The term comes from a theatrical play called Gas Light by Patrick Hamilton. It is about a husband who attempts to make his wife think she is crazy by inducing and creating false memories and ideas in her head. The actual definition is a form of intimidation or psychological abuse in which false information is presented to the victim, making them doubt his or her own memory and perception. (http://en.wikipedia.org/wiki/Gaslighting) In other words, the victim is made to believe that someone or something is not what they think it is. In the case of parent-child relationships, this could involve one parent deliberately destroying the positive memories of the other parent with the express purpose of severing all ties to the targeted parent.
Below is a list of feelings and thoughts that one might have who is being gaslighted into not having a relationship with the targeted other parent. Your own personal experience may not involve all of these experiences or feelings, but if you recognize yourself in any of them, you may be a victim of psychological abuse and parental alienation from one of your parents.
- You are constantly second-guessing yourself.
- You ask yourself, "Am I too sensitive?" a dozen times a day.
- You often feel confused and even crazy at school, work, home, or around friends.
- You're always apologizing to your mother/father
- You wonder frequently if you are a "good enough" son/daughter.
- You can't understand why, with so many apparently good things in your life, you aren't happier.
- You buy clothes for yourself, furnishings for your apartment, or other personal purchases with your parent in mind, thinking about what he would like instead of what would make you feel great.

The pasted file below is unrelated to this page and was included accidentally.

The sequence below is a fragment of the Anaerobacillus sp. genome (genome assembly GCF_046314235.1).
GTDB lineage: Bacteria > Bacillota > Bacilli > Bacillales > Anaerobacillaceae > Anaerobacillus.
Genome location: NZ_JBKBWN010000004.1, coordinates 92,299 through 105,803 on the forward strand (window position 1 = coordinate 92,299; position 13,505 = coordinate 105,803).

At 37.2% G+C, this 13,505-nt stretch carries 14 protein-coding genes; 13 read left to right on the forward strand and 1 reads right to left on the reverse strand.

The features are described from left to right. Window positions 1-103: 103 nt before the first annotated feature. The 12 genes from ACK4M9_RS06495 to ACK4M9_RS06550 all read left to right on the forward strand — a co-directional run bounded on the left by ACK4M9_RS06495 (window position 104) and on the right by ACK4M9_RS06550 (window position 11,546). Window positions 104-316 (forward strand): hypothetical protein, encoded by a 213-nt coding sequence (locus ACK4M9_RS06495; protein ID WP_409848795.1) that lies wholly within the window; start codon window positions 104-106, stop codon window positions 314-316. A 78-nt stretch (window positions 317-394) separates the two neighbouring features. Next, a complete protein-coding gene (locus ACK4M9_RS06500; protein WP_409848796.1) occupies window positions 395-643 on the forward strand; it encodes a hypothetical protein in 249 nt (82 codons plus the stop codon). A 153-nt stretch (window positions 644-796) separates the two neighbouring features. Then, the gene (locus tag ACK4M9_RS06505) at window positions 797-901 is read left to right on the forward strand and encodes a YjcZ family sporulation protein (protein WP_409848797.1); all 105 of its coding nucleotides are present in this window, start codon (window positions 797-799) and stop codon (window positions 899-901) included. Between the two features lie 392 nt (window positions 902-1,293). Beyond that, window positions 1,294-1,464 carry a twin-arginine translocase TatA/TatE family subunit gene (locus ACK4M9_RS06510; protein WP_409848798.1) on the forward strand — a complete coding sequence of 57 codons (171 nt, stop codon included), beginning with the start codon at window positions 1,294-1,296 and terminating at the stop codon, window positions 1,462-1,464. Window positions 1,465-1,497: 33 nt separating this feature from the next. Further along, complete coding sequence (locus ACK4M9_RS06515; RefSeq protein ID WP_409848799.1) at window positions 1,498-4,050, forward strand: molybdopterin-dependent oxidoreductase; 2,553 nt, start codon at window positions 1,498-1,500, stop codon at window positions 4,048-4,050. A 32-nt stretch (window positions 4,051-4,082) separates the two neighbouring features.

- You frequently make excuses for your parent’s behavior to friends and family.
- You find yourself withholding information from friends and family so you don't have to explain or make excuses.
10. You know something is terribly wrong, but you can never quite express what it is, even to yourself.
11. You start lying to avoid the put-downs and reality twists.
12. You have trouble making simple decisions.
13. You think twice before bringing up certain seemingly innocent topics of conversation.
14. Before your parent comes home, you run through a checklist in your head to anticipate anything you might have done wrong that day.
15. You have the sense that you used to be a very different person - more confident, more fun loving, more relaxed.
16. You start speaking to your parent through another person so you don't have to tell him things you're afraid might upset him.
17. You feel as though you can't do anything right.
18. Your parent begins trying to protect you from your other parent based on things that don’t make sense or you do not remember or that you know are lies.
19. You find yourself furious with people you've always gotten along with before.
20. You feel hopeless and joyless.
Please do not despair if you think this is happening to you. It just means you need to find someone else that you trust to talk to, who can help keep you from falling into this trap. It also means you will need to learn to be strong and stand up for yourself to not allow this to happen anymore. Getting counseling help for this is probably the best way to deal with it.
It is important to remember that you cannot change others, but you can change yourself and how you respond. In turn, hopefully, the aggressive parent will see that what they are doing is NOT working and that it is time for them to let go and get their own counseling help to deal with their anger, hatred and rage toward your other parent. Children deserve a relationship with both parents and should not have to take sides or choose one parent over the other.